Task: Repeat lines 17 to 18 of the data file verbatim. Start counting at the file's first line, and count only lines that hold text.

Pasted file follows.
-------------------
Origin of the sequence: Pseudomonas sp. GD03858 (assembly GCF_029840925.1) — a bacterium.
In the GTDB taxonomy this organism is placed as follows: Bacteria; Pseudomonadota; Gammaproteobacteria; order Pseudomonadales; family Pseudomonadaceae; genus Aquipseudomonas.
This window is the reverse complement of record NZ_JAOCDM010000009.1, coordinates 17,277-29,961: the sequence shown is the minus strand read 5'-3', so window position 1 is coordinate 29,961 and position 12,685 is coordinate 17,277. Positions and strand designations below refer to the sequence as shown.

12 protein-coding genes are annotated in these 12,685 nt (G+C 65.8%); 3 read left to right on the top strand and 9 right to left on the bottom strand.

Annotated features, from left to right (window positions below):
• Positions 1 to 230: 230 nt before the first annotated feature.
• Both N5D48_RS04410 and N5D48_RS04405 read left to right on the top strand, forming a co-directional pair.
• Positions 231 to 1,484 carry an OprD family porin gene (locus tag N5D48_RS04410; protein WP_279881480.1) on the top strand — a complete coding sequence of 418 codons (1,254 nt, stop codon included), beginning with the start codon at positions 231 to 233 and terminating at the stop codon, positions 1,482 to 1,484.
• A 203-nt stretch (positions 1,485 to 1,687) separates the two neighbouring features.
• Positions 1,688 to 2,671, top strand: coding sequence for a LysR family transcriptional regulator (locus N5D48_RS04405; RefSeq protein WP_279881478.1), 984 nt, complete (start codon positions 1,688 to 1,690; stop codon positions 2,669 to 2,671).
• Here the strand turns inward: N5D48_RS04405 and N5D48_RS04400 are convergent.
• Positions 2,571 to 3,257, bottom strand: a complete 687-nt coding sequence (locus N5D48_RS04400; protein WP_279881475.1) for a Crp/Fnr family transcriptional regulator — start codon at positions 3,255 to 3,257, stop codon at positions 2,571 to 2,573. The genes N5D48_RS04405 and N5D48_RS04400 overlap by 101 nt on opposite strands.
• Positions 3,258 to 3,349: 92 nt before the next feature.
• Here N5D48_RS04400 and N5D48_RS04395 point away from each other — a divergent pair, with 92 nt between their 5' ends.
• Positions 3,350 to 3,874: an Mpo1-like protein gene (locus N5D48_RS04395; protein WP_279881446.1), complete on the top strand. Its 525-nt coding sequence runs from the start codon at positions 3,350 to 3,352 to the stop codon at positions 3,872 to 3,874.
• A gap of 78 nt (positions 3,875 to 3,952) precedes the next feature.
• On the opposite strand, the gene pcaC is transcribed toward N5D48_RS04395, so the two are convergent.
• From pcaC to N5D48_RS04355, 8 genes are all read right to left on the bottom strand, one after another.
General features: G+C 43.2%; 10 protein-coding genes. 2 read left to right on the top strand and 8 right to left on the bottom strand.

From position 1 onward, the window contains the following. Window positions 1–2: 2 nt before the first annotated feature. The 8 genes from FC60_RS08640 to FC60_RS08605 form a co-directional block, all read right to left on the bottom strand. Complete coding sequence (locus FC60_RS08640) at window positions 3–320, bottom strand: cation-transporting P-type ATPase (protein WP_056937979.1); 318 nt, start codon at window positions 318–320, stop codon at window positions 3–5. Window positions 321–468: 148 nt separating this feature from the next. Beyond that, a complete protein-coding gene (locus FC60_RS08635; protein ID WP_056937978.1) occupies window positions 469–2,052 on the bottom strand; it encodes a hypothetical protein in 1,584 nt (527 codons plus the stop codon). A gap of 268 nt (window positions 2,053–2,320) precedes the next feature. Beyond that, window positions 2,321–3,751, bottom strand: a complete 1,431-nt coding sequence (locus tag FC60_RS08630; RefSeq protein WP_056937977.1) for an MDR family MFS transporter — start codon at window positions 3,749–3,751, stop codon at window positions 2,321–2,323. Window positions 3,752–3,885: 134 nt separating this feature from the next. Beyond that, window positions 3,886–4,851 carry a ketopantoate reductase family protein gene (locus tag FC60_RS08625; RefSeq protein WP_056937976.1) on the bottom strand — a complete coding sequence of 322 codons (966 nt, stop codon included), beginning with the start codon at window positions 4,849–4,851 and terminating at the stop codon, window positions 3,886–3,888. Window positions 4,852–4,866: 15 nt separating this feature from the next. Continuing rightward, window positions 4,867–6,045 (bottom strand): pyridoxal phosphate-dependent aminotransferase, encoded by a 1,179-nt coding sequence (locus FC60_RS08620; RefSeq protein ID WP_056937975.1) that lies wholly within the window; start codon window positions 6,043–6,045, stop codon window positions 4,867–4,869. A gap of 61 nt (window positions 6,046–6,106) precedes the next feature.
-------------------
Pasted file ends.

• On the opposite strand, the gene pcaC is transcribed toward N5D48_RS04395, so the two are convergent.
• From pcaC to N5D48_RS04355, 8 genes are all read right to left on the bottom strand, one after another.